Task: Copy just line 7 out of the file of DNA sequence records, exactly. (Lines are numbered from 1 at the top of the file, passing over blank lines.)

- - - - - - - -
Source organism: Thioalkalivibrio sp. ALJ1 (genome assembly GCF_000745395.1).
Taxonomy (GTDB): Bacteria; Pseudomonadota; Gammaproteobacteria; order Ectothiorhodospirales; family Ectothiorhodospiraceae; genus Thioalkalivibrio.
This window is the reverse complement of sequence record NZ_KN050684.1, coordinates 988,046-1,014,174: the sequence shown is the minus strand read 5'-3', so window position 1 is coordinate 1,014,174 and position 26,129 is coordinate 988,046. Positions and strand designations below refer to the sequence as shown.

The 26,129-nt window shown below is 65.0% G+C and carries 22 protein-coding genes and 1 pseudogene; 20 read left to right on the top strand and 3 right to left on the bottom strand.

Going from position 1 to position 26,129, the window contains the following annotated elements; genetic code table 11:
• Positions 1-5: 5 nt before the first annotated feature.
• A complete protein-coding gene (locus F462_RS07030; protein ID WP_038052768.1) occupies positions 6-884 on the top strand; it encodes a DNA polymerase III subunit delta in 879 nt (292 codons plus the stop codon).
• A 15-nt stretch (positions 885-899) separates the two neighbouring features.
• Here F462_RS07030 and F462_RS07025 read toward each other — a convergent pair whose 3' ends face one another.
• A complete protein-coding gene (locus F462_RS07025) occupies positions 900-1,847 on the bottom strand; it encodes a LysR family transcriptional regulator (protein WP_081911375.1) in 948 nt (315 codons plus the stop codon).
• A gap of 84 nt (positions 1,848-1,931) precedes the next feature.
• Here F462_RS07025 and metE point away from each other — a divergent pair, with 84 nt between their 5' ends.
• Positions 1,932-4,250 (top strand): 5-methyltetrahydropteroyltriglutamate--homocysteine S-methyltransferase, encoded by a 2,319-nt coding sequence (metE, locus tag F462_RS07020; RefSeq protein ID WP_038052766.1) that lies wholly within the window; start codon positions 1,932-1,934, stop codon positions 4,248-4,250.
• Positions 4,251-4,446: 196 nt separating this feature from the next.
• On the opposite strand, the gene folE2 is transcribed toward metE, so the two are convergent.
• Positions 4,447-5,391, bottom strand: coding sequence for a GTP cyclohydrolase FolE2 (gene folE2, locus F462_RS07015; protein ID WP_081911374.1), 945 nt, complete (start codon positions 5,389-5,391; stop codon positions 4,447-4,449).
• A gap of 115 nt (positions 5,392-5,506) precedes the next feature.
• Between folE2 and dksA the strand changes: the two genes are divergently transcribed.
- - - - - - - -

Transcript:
• A complete protein-coding gene (locus F462_RS07030; protein ID WP_038052768.1) occupies positions 6-884 on the top strand; it encodes a DNA polymerase III subunit delta in 879 nt (292 codons plus the stop codon).